The Texas A&M chapter of College Republicans recently moved to de-federate and leave the Texas Federation of College Republicans and the College Republican National Committee. This is according to a Facebook post by Aggie and Texas Elector, Nick Ciggelakis.
Friends,Last year, I made a promise to my congressional district at The Texas GOP Convention that I would uphold and…
According to Ciggelakis, the split came due to a disagreement with the state leadership of Texas Federation of College Republicans (TFCR).
According to sources, two slates ran for leadership control of TFCR with one slate winning the chairmanship and the other controlling the rest of the board. When the chairman stepped down the other ticket had full control of the board and some chapters have not felt able to work with current leadership. A new Texas Association of College Republicans seems to be looking to form for discontented chapters.
Connor Clegg of Texas State posted the following to describe the reasoning behind the new association.
“I hear there’s a lot of infighting with TXFCR and a lot of people got tired and just wanted to get back to work. About half of the federation has decided to work on spreading the conservative message instead of engaging in petulant bickering.”
Texas A&M is considered one of the most conservative public universities in the nation. So the Texas A&M College Republicans are expected to be one of the strongest chapters in the nation.
The Brazos County GOP is not happy about the move and sent a letter sharing their discontent. The letter is addressed to David Isenhour, the current chairman of the Texas A&M College Republicans. It lays out the following as reasons for the Leadership Committee of Republican Party of Brazos County to unanimously have a vote of no confidence in Isenhour’s leadership:
- Lack of Transparency in Conducting TAMU CR Business.
- Choosing Delegates to the State Convention who weren’t involved with the TAMU CR’s,
one of which led to a direct conflict of interest with a candidate for state office.
- Hostile language and attitude toward the local party.
- Failure to Attend Executive Committee Meetings, resulting in no representation by a
board member of the CR, although, CR have been on every agenda since you took office.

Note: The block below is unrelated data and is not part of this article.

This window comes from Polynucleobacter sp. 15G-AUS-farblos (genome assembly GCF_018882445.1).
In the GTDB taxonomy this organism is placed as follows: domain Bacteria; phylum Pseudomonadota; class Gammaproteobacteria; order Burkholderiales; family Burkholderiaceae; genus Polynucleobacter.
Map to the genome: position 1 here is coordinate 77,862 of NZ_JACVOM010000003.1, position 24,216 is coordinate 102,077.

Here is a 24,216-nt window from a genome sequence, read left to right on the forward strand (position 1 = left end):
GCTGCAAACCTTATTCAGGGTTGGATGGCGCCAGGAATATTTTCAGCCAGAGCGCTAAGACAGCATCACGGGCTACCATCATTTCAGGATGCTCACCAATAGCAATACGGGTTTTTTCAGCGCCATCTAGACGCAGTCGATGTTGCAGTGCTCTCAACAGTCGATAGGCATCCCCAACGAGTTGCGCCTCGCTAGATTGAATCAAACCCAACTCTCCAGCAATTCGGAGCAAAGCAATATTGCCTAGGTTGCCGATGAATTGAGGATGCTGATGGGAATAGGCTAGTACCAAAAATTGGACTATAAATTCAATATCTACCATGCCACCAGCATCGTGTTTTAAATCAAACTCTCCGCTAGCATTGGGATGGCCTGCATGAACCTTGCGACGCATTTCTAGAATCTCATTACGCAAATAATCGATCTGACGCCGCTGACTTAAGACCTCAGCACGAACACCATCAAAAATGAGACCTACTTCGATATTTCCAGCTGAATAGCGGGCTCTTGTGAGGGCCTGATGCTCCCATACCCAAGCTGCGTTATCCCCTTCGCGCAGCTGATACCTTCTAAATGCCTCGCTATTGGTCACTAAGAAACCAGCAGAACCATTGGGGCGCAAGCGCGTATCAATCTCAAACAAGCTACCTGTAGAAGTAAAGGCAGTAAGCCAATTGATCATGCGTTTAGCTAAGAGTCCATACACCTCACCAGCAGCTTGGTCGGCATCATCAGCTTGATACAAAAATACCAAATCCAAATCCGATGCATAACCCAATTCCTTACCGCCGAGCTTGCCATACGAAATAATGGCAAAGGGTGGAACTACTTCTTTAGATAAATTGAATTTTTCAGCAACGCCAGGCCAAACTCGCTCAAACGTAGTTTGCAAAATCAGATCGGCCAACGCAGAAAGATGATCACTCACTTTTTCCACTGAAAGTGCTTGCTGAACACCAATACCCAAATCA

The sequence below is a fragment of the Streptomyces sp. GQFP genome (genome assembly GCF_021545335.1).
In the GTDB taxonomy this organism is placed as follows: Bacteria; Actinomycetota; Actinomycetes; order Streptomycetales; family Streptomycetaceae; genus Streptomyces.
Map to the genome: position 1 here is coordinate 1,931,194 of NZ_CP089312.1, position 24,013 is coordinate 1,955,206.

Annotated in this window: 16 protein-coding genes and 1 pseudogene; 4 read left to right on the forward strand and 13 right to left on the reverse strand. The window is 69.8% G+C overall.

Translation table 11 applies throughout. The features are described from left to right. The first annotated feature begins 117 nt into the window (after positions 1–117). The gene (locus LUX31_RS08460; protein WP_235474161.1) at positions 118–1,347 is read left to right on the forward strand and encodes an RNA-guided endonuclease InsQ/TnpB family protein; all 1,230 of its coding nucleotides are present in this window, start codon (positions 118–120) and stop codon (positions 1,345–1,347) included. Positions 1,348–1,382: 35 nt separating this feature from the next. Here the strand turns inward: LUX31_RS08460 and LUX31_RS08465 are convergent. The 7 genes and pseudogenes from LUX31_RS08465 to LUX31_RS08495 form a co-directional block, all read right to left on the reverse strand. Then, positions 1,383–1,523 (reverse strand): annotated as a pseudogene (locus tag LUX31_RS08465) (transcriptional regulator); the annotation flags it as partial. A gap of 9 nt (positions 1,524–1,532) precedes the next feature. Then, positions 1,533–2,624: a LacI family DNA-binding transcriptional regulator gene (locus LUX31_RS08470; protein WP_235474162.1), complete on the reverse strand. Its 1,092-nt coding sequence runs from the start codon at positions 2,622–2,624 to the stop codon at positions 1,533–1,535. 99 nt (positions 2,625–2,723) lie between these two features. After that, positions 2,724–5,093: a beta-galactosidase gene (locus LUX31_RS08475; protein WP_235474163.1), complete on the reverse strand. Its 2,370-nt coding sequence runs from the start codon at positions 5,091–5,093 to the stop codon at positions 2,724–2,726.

- Showing up late to the State Convention. ( Missing all of the Morning Session)- Leading
to your non-participation as a delegate.
- Your recent ill- planned “Revolt” of The TAMU CR from the TXFCR. This defederation
will leave A&M with no representation in the State Party.
The letter ends by stating this the first measure taken against Isenhour, but that more may come. It is unclear what a county party can do to a college club. Some smaller clubs rely on the relationship with county parties, but many larger ones act completely independently.
A second letter was sent to the entire Texas A&M College Republicans board calling for their resignation.
The recent discussion to effectively gavel out of affiliation with the governing board of TXFCR and therefore, any affiliation with the Republican Party of Texas, is viewed as an egregious violation of party principals, and demonstrates a lack of clear judgement.
The Leadership Committee is concerned that you are shutting down all channels of communication and affiliation with the local party, the state party, the TXFCR, and CRNC.
Therefore, the reasons outlined above are what led to the unanimous vote held by the Leadership Committee calling for your immediate resignations. Good luck in all of your future endeavors.
If a College Republican club were to leave the current Texas Federation of College Republicans they would not be considered a part of the association with the Republican Party of Texas. The new association could move to become an official part of the state party.
It is unclear at this time how many clubs are seeking to leave the Texas Federation of College Republicans and join the Texas Association of College Republicans.